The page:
XR Talks is a series that features the best presentations and educational videos from the XR universe. It includes embedded video, as well as narrative analysis and top takeaways. Speakers’ opinions are their own.
There’s a fair amount of cheerleading in AR. Sometimes we’re probably guilty of that. This makes healthy skepticism more valuable, and also the right attitude for this stage of AR’s lifespan. On the skeptical, yet still healthy, end of that spectrum is Happy Giant CEO Mike Levine.
Speaking at the recent ARiA show (video below), he warns against spending too much time in the industry “bubble.” Though it’s a great place to learn best practices and commiserate, balanced perspective requires departing occasionally to talk to everyday folks (e.g my parents).
“As you get into AR you have to be careful because you will get sucked into that bubble,” said Levine about dealing with clients outside the bubble. “When you explain it to people in the outside world who’ve only played Pokemon Go, you kind of have to boil it down to main feature points,”
And he should know. Happy Giant is one of the few revenue-generating companies in AR. As an AR game studio, it works with brands on apps and tie-ins to toys, such as the Kapi award-winning Untamed Battle ARena. So Levine gets lots of face time with non-AR people, like toy companies.
Another intra-industry practice that needs a reality check is AR demos. As we’ve examined, there’s not enough disclosure in AR demos about what’s “concept video” versus live product. This is rampant with AR navigation, such as Blippar’s AR City and Google’s initial VPS unveilings.
In tests with AR navigation, such as wayfinding overlays that lead users along a guided path, Levine and team have uncovered lots of challenges. Besides arm strain, there are realities like dodging people. And small controlled areas work well, but city or world-scale AR is a lot harder.
“We’ve been spending a lot of time in downtown Boston using different AR cloud computer vision technologies,” said Levine, voicing over a first-person view of AR navigation. “This also shows you the real-world realities of AR tourism: there’s a lot of people out there, and things get in your way.”
Another lesson from the trenches is one of our favorite topics: designing for repeat use. Given that AR is a snack (VR is a meal), short sessions should be counterbalanced by frequency. That’s mostly inherent in the use case (e.g. utilities), but can also be boosted through gamification.
“We used model recognition on the toys so kids can actually physically scan and unlock them in the game,” Levine said of Untamed Battle ARena. “And we actually built it into the play package and encouraged them to scan their toys every single day to get different rewards in the game.”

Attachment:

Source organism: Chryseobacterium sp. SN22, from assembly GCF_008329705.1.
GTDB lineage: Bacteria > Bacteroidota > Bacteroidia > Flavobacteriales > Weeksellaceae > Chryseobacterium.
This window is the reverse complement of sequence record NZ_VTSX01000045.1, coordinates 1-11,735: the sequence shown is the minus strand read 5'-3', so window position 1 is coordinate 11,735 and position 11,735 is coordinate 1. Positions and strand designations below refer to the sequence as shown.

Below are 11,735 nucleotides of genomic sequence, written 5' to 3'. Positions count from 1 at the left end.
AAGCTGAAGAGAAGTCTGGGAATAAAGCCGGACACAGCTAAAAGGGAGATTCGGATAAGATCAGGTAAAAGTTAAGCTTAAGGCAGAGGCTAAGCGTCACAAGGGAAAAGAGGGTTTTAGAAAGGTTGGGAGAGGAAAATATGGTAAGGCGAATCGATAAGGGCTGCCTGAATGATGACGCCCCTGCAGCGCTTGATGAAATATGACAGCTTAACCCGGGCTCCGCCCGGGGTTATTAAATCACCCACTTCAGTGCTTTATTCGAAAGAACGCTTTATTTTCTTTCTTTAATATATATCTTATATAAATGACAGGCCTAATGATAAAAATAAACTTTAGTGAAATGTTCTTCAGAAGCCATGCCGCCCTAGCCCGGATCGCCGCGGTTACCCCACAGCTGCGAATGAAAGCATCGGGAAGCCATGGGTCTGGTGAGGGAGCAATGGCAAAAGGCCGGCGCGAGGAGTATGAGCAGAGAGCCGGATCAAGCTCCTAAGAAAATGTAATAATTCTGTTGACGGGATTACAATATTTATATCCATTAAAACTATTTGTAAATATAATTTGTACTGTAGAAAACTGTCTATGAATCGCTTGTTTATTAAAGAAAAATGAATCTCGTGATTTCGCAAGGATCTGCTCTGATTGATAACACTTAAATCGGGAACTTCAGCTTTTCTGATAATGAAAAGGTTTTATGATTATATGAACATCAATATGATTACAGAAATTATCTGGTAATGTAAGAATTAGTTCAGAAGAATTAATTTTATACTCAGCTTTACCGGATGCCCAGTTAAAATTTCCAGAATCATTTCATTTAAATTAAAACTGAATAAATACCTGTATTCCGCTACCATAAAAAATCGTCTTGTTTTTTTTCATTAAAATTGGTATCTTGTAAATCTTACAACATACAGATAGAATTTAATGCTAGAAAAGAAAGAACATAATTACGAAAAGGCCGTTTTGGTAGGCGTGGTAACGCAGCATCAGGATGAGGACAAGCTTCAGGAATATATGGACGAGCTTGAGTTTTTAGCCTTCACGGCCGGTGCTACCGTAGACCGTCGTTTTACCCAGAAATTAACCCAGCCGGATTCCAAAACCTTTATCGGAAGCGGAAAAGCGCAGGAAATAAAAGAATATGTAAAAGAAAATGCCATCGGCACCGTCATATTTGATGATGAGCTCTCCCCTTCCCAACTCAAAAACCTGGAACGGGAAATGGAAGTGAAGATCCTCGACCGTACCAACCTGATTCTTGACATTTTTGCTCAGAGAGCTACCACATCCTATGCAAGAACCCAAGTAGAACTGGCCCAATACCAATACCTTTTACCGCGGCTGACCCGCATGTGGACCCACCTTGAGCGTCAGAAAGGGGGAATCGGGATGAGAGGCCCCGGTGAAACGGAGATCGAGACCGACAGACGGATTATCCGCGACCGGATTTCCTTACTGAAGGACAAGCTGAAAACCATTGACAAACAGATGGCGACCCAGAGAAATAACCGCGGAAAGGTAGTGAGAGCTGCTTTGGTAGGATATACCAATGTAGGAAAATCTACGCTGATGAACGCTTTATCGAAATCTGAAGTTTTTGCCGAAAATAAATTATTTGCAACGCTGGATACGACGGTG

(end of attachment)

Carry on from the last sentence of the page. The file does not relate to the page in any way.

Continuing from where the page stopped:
With a focus on gaming and toy tie-ins, a natural extension is education and curriculum-based content. And as it goes down that road, it’s learning a lot. For example, Levine invokes the Ben Franklin quote: “Tell me and I forget; teach me and I may remember; Involve me and I’ll learn.”
This speaks to AR’s overall benefits in learning (education and enterprise alike), applied by Happy Giant in an upcoming Romeo & Juliet app. Scrolling prose is augmented by plot animations and even clickable buttons to activate deeper information and references: a sort of AR hyperlink.
“Kids can basically move around the experience… certain lines are actually highlighted and we created this thing called a ‘Shakespeare-o-pedia’,” said Levine. “So as kids are immersing themselves in this, they’re learning and they’re collecting data. It’s all curriculum based,”
As for next steps, Happy Giant is moving towards a platform approach, given that it built most of its tech in house. Sort of like the AR as a Service model we’ve examined around Niantic’s Real World Platform, tech for a company’s own use can be spun out for other opportunities.
And as hinted above, development chops in AR learning apps can apply to the enterprise. That includes training and other key AR-assisted job functions. This also creates an even stronger revenue play for Happy Giant, given the near-term monetization opportunities in enterprise AR.
“All the stuff I’ve just shown you is more complex than a lot of the stuff going on in enterprise and other areas,” said Levine. “So we’re taking our skill sets and platform and starting to apply it to new areas such as instructions, product visualization learning directions, and warehouses.”
Going full circle, this is all about gaining perspective by exposing oneself to the world outside the AR bubble. That means talking to end users and the brands proposed to be revenue sources for AR in the coming years. As we like to say, solve human problems, not engineering ones.
“If you’re a developer, you have to create, experiment and innovate,” said Levine. “Demo to real people… explore utilitarian use cases that give people and companies efficiencies and that work in life, because that’s really the key in my opinion to what this whole movement is all about.”
Disclosure: AR Insider has no financial stake in the companies mentioned in this post, nor received payment for its production. Disclosure and ethics policy can be seen here.
Header image credit: AR in Action, YouTube